I’m late to meet Jess Brittain. The 30-year-old writer is holed up in a post-production suite in Soho, putting the final touches to the new series of her BBC Three drama, Clique. As I bluster into the building, making my excuses, I’m struck by her composure. The meeting rooms are all taken, so we perch on a table in the communal area - our conversation echoing around the well-lit space. Occasionally, the coffee machine drowns us, prompting her to apologise, unnecessarily, for our lack of privacy.
Jess seems remarkably laid back for someone on the brink of a big career moment. But, as we chat, it becomes clear that, rather like in her seductive student thriller where nothing is quite as it seems, first impressions can be deceiving.
The first series of Clique - which is best described as a grown-up hybrid of Skins and Gossip Girl - was a critical success for BBC Three when it first moved online. Previously, Jess was best known for her work as a writer on, yes, Skins - the influential teen series created by her dad and brother, the writers Bryan Elsley and Jamie Brittain. Clique’s success won her recognition as a serious talent in her own right and this new series, which tackles thorny issues like toxic masculinity, sexual assault and the rise of the alt-right, looks set to provoke some serious debate.
Whereas series one was a tale of female friendships gone sour, set against a beguiling backdrop of corporate corruption, this time it’s all about the boys. Jess has rebooted the show, retaining some of its most intriguing characters and bringing in some exciting new talent. The main protagonist, Holly (mesmerisingly played by Synnøve Karlsen) returns, as does her murderous BFF Rachel (Rachel Hurd-Wood). But in series two, the clique causing trouble are a band of libertarian bros, waging war on their lefty counterparts (sidenote: they also happen to all be absurdly good-looking).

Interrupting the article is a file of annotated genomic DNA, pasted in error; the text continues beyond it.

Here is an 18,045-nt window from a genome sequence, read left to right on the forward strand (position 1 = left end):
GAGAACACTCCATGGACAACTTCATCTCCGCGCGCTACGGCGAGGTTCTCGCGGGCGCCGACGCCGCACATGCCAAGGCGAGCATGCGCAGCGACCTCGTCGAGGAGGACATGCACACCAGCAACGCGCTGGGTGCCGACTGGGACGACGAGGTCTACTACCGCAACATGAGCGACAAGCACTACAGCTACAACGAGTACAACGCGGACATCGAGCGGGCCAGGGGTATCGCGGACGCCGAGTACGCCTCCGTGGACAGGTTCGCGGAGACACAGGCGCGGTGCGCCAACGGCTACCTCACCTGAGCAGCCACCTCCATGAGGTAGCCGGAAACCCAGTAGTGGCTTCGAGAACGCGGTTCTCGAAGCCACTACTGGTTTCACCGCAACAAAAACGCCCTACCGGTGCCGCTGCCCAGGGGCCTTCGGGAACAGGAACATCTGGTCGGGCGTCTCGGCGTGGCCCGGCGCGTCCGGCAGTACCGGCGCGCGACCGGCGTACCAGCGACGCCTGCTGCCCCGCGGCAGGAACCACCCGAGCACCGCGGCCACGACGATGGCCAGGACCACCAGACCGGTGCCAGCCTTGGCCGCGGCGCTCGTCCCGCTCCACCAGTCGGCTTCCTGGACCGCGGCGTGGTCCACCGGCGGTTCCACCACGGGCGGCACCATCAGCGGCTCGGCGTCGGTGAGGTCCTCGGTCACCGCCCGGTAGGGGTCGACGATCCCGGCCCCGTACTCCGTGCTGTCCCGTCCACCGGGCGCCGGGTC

Watching as Holly finds herself intrigued by this charismatic quartet, against her better judgement, makes for deliciously unsettling viewing.
“I'm reticent to say that men's stories aren't being told but I do think there is some truth in that,” says Jess, squirming slightly. “It wasn't as simple as okay, I've done the ladies, now I’ll do the men. It was more seeing what was going on around me. I know men who are left-leaning and progressive, not scary Trumpian right-wingers, who feel frustrated and anxious about the narrative that has emerged as women push for change.
“There's one side of me that feels like telling them to shut up and get over themselves - that this is a side effect of something good happening. But another side of me feels like we should look at where some of these attitudes are coming from.”
The political dividing lines are drawn early on with the boys stirring things up on campus. In one scene they shower ‘snowflake’ activists with fake snow; in another they shoot a slick video taking a swipe at ‘outrage culture’. They all seem to work in some capacity for ‘Twitcher’, a fictional website with alt-right leanings, and have as their leader a charismatic, academic type called Ben (comedian Richard Gadd).
Tensions between the campus tribes soon come to a head when a female student, who happens to run a popular feminist group, makes a claim that sparks an uncomfortable reaction in Holly.